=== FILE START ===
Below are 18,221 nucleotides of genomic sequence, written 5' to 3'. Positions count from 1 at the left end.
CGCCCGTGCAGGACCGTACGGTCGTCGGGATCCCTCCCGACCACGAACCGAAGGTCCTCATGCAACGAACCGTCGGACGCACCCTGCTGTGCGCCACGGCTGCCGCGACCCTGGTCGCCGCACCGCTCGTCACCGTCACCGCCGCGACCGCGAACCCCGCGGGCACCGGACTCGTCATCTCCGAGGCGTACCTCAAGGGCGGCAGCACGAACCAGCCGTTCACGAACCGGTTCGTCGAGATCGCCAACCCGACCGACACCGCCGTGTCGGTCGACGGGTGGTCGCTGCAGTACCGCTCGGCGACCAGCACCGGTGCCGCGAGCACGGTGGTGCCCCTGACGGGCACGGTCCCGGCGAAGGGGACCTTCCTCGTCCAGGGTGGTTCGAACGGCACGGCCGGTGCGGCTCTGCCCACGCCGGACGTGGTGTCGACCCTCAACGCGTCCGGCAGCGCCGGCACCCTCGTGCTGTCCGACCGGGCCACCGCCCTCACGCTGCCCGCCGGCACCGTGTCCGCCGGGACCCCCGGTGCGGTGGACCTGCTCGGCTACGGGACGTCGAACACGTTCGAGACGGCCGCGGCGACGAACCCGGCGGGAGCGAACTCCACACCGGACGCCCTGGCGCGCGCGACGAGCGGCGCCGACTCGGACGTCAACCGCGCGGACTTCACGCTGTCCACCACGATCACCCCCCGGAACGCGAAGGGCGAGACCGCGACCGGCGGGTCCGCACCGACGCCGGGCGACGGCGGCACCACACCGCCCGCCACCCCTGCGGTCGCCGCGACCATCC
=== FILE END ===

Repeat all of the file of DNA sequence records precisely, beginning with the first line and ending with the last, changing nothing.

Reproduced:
Below are 18,221 nucleotides of genomic sequence, written 5' to 3'. Positions count from 1 at the left end.
CGCCCGTGCAGGACCGTACGGTCGTCGGGATCCCTCCCGACCACGAACCGAAGGTCCTCATGCAACGAACCGTCGGACGCACCCTGCTGTGCGCCACGGCTGCCGCGACCCTGGTCGCCGCACCGCTCGTCACCGTCACCGCCGCGACCGCGAACCCCGCGGGCACCGGACTCGTCATCTCCGAGGCGTACCTCAAGGGCGGCAGCACGAACCAGCCGTTCACGAACCGGTTCGTCGAGATCGCCAACCCGACCGACACCGCCGTGTCGGTCGACGGGTGGTCGCTGCAGTACCGCTCGGCGACCAGCACCGGTGCCGCGAGCACGGTGGTGCCCCTGACGGGCACGGTCCCGGCGAAGGGGACCTTCCTCGTCCAGGGTGGTTCGAACGGCACGGCCGGTGCGGCTCTGCCCACGCCGGACGTGGTGTCGACCCTCAACGCGTCCGGCAGCGCCGGCACCCTCGTGCTGTCCGACCGGGCCACCGCCCTCACGCTGCCCGCCGGCACCGTGTCCGCCGGGACCCCCGGTGCGGTGGACCTGCTCGGCTACGGGACGTCGAACACGTTCGAGACGGCCGCGGCGACGAACCCGGCGGGAGCGAACTCCACACCGGACGCCCTGGCGCGCGCGACGAGCGGCGCCGACTCGGACGTCAACCGCGCGGACTTCACGCTGTCCACCACGATCACCCCCCGGAACGCGAAGGGCGAGACCGCGACCGGCGGGTCCGCACCGACGCCGGGCGACGGCGGCACCACACCGCCCGCCACCCCTGCGGTCGCCGCGACCATCC